Companies face proposals on employee representation
At least six US companies have received investor requests to put proposals to a vote at their AGMs this year on the topic of employee board representation.
Starbucks’ 2021 proxy statement, for example, includes a proposal from James McRitchie – the investor behind the flurry of filings on the topic – that if passed would call on the coffee company’s board to adopt a policy of ‘promoting significant representation of employee perspectives among corporate decision-makers by requiring the initial list of candidates from which new director nominees are chosen by the nominations and governance committee to include (but need not be limited to) non-management employees.’
The measure will be put to a vote at Starbucks’ March 17 virtual AGM. The supporting statement points to what it calls a growing consensus that including employees on boards can contribute to long-term corporate sustainability. It cites the National Bureau of Economic Research as saying that such representation increases female board representation and raises capital formation.
It notes that employees are also often more diverse than boards in terms of race, gender and wealth, and argues that the German ‘co-determination’ model of shared governance ‘is lauded as an excellent check against short-term capital allocation practices.’
Starbucks’ board is recommending that shareholders vote against the proposal. It states in part: ‘Embracing diversity encourages innovation and allows us to succeed and grow. Accordingly, we seek diversity in all forms in all areas of our business, from our partners to our board of directors. The board has considered this proposal and concluded that its adoption is unnecessary and not in the best interest of our shareholders, our company or our partners.’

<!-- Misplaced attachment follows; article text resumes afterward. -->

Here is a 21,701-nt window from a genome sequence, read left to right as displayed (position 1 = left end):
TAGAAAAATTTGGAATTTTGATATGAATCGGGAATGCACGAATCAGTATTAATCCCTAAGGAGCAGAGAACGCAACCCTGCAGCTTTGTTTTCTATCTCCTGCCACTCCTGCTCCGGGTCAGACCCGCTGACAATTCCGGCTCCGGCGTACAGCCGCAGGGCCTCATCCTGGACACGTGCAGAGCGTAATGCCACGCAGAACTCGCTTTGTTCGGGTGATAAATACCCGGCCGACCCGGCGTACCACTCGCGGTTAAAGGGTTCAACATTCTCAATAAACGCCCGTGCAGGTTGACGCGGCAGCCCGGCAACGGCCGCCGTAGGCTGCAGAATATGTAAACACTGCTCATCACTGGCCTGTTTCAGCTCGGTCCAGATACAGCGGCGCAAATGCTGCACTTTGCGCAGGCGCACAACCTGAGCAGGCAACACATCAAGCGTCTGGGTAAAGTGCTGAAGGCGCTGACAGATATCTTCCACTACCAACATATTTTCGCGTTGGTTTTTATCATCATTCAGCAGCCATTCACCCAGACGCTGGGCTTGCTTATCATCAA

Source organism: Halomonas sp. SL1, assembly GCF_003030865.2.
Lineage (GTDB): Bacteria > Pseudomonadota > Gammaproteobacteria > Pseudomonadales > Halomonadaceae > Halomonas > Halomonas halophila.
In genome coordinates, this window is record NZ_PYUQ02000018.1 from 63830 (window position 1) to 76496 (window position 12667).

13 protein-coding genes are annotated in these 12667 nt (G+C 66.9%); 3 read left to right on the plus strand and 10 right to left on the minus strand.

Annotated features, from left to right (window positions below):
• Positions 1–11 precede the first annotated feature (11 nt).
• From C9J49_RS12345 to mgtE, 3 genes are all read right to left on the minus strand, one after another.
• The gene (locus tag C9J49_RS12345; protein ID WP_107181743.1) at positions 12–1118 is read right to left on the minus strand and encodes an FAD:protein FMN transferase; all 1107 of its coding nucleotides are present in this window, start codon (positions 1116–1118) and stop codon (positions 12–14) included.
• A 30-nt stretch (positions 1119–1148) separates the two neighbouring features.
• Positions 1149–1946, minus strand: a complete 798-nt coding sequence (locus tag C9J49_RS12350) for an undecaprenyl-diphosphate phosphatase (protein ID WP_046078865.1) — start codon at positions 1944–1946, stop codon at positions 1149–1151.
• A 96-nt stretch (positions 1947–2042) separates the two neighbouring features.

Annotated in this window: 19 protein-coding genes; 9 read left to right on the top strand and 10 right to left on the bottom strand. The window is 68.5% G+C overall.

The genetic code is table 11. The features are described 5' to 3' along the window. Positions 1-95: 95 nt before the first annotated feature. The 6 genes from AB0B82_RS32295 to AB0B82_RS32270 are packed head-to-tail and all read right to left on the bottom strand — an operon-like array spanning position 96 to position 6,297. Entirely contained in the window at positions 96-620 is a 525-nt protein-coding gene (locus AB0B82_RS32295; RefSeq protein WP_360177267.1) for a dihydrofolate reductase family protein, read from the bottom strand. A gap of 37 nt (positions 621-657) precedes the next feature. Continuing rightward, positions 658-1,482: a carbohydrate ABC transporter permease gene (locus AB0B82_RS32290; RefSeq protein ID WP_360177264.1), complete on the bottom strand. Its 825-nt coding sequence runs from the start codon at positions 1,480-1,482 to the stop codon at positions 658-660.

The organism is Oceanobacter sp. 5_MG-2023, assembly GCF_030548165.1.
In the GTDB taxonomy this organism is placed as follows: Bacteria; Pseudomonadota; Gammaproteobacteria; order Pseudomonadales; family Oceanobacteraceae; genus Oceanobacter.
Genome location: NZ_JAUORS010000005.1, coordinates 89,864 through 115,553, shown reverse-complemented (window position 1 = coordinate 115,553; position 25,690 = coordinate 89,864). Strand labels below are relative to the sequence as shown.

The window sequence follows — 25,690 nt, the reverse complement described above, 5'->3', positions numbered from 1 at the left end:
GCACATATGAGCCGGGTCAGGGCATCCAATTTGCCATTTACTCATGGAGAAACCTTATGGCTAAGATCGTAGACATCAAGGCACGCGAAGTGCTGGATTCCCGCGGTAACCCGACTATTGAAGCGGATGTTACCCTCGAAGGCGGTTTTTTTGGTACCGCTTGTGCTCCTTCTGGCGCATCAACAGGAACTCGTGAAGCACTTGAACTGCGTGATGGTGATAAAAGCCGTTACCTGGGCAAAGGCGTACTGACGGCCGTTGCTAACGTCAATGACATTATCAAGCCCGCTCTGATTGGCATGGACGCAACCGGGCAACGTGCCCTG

The board argues that its nominating/governance committee is best placed to assess the particular qualifications of, and make recommendations regarding, potential director nominees. It adds that the proposed change is not necessary in light of a ‘robust director nominating process, the diversity of our board, our commitment to strong corporate governance practices, our existing, varied open channels of communication with our partners and our continued dedication to investing in our partners and their experiences.’